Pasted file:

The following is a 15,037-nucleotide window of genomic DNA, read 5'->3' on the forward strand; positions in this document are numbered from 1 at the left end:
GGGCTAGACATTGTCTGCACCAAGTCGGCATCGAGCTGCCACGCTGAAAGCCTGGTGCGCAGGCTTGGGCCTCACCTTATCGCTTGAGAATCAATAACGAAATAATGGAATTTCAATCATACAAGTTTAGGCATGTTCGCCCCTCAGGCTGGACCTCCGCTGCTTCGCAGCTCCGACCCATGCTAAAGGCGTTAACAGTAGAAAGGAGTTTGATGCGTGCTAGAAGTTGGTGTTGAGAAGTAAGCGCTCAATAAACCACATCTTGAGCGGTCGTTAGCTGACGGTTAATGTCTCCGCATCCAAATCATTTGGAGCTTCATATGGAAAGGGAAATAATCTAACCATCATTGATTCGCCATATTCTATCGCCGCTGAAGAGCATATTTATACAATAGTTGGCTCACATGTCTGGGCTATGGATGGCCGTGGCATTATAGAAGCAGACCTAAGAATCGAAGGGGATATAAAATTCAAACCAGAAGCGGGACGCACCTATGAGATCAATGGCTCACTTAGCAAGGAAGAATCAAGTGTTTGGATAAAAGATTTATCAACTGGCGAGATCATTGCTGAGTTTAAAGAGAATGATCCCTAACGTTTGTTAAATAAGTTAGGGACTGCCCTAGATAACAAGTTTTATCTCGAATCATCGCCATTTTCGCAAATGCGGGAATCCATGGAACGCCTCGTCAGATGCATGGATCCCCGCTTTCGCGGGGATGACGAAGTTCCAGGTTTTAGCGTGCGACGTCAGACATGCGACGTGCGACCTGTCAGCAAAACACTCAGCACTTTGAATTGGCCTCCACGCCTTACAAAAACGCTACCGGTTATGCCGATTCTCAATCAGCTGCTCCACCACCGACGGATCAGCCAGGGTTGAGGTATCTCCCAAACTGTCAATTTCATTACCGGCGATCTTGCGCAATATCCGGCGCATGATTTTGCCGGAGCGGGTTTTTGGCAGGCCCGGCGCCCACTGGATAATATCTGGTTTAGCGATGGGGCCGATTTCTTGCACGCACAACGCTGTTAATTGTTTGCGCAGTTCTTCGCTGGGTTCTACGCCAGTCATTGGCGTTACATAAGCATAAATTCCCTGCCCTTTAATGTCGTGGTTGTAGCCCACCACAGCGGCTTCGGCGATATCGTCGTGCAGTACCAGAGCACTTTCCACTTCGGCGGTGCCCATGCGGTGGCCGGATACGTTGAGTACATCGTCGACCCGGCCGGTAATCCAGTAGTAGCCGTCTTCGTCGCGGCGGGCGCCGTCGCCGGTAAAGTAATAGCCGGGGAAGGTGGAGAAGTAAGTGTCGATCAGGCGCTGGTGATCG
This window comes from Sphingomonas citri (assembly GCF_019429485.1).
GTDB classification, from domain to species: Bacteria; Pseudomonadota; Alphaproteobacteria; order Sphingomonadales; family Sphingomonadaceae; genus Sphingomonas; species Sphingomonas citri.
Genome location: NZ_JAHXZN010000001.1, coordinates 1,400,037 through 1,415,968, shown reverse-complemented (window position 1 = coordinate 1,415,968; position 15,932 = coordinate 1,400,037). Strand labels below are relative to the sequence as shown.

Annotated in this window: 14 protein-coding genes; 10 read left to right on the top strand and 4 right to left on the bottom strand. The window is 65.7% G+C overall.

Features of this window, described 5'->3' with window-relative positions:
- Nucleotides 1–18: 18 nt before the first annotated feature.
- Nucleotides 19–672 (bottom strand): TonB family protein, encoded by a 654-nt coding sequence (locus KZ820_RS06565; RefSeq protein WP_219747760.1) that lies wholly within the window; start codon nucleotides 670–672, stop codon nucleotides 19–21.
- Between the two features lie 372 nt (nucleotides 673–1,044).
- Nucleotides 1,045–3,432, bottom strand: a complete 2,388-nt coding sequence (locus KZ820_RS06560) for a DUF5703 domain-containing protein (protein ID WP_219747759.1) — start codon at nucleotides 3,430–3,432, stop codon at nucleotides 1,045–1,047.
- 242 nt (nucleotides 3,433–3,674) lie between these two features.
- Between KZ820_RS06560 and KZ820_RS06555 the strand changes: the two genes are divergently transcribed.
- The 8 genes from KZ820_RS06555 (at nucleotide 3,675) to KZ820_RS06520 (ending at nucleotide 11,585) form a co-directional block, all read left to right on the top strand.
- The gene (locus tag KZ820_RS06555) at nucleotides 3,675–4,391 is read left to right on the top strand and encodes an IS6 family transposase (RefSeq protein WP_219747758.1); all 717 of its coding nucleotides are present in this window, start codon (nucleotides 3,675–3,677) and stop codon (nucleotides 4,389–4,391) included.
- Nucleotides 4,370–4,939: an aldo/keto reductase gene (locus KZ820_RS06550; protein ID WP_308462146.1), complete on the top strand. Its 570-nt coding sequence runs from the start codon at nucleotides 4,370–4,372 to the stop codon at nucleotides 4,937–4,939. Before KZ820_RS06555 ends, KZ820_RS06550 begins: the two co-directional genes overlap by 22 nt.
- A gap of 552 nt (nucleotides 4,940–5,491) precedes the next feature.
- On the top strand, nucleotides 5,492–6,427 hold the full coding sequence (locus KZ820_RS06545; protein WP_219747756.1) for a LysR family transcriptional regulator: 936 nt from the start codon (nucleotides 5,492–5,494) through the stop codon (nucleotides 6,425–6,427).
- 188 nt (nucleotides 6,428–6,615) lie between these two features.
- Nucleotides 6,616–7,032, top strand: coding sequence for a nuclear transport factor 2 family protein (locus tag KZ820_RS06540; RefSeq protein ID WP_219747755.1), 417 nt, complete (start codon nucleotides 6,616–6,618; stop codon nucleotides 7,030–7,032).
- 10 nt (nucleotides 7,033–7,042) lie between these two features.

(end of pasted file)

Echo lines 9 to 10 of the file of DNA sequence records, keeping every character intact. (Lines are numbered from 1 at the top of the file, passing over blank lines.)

- Nucleotides 19–672 (bottom strand): TonB family protein, encoded by a 654-nt coding sequence (locus KZ820_RS06565; RefSeq protein WP_219747760.1) that lies wholly within the window; start codon nucleotides 670–672, stop codon nucleotides 19–21.
- Between the two features lie 372 nt (nucleotides 673–1,044).